And I actually found that I’m getting a much better audio quality now that I’m focused on that. And being able to clean that up and work with that in Audacity, which is what I’m using for my editing of the audio, that I’m able to really improve the quality of that. And then I can focus more time on things like transcriptions too, which is another topic that we talked about.

Joe Casabona: Yeah. So, we’ve talked a bit about production at this point. Why don’t we move to the post-production? Because we’re not doing things live, we’re both kind of fixing a few things in post. I know for at least my show, I’m not sure if you, I should know this, right? Because I was on your show. But I have my guests record their audio as well and I combine them in a post so that we have, you know, kind of the highest quality possible which takes a little bit of extra work. But I think that sound quality, I’ve talked about this with a few people, right? Sound quality doesn’t have to be amazing. Amazing like, you know, it doesn’t have to sound like it’s been recorded at like I just picked NBC because of 30 rock. I don’t know. It doesn’t need to sound like it’s in a professional recording studio, but they’re definitely is a bottom, right? Like if your audio hits a certain low quality, then people aren’t going to want to listen because it’s distracting. 

The other reason that I have my guests record their audio is because, if there is a spotty internet connection and, you know, if something drops or, you know, you start to sound weird, the compression gets bad, that doesn’t have to show up later in post-production. I’ll have your uncompressed audio that wasn’t sent over the internet so it’s in full. I’ll have my uncompressed audio that wasn’t set over the internet. So I have it in full and I can combine them. What do you do? What’s the kind of your process for that?

Jackie D’Elia:  I’m doing it the exact same way now. So I’m asking people to record their side of it as well and send it to me, and I’m mixing that together with my audio that I’m recording on Skype. So I’ve moved over to using Skype for the recordings and that seems to be working a lot better for me. You know, it’s nice to, when you’re recording, you do have visuals. So you and I are looking at each other right now, we’re seeing each other on camera when we’re recording this. So that facilitates a really nice conversation, a more natural conversation where you have with somebody, you can all, you know, you can sense when somebody wants to ask a question by their body language and you can pause. And you know, when you’re doing it blindly in just audio-only that can make a lot of issues with over-talking each other in the podcast. So I really like having the video in there.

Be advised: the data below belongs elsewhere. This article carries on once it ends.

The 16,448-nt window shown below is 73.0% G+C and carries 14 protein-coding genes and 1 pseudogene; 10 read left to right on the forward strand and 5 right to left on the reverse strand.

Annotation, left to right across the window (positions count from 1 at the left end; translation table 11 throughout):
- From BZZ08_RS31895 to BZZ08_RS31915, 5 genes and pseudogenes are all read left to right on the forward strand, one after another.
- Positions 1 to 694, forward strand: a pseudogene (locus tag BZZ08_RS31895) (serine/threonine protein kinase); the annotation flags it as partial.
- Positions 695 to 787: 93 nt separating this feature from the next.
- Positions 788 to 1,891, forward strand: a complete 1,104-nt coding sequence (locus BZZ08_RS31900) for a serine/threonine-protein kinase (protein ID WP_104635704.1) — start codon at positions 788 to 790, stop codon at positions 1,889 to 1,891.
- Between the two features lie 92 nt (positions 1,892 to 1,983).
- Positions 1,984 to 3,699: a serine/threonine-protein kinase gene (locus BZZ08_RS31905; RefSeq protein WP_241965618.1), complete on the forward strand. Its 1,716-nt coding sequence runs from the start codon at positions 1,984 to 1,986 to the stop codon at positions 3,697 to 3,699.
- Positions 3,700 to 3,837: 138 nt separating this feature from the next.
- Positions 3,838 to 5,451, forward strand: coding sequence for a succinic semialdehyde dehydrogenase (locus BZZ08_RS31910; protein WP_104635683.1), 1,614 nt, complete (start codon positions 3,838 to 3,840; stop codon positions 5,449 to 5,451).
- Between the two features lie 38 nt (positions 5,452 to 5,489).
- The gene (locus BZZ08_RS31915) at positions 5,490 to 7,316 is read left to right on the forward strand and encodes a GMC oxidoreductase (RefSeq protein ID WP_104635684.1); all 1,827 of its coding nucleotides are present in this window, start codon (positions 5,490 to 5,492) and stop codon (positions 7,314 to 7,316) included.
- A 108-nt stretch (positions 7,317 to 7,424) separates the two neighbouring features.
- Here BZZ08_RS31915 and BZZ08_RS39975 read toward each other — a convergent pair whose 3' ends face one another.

But I like having the audio recorded separately so that it isn’t subject, like you said, to the issues with bandwidth and Spotty internet connections, and how that can garble the speech sometimes. And that’s not something you’re going to be able to fix without, you know, if it’s your end, yeah. Maybe you could re-record and dub it over. But if it’s your guest, you’re not going to go back to your guests and say, “Hey, can you record these three sentences? They were all garbled. No one could hear it.” So definitely doing the separate recordings I think really improves the audio quality.

Joe Casabona: Yeah. And that’s a great point about the video, right? where we’re talking to each other. I absolutely prefer that in my guest notes for my next season. I’m going to include that because that’s taken time for my guests by surprise. Like we’re not doing video, right. I’m not camera-ready.  But, it’s true you know, we’re a lot more engaged because we’re looking at each other. If this was just audio, I’d probably be clicking around the internet while you’re talking. And it’s nothing against you. It’s just, there are less distractions when I’m actually looking at you talking, right. Because we’re actually having a conversation.

So that’s a great point is that both of us do video recordings. There are video calls. We don’t record the video, but it’s a lot more conversational and I like that a lot.

As far as editing goes, I’ve been editing my episodes a lot myself lately. I’ve been, I used to send them off to somebody in Fiverr. I’ll probably continue doing that for Season Two. But like the last few episodes I’ve recorded, I’ve been pretty rock solid as far as quality goes. I know some of my early episodes, I personally would over edit them. I would take out ‘ums’ and pauses. And I got some feedback from our mastermind group that actually, it didn’t sound natural. And I think that’s important, right?

Jackie D’Elia: I agree with you. I’ve edited mine as well, taking out the ‘um’s and the ‘like’, you know, like, and all of those and trying to do those initially just cutting those out can make it seem unnatural. Especially when one sentence collides into another too quickly. And there’s not a natural pause where somebody’s thinking about what they’re going to say. So I have found that if you want to remove them, you can just silence it in Audacity is what I’m using. So you can just grab that little piece and hover over that,  highlight it, and then just replace it with silence, which gives you the pause, which is more natural but doesn’t give you the ums all the time. And leaving some ‘in’ I think is natural. We all say that if I’ve got a guest that says it a lot where I’m noticing it.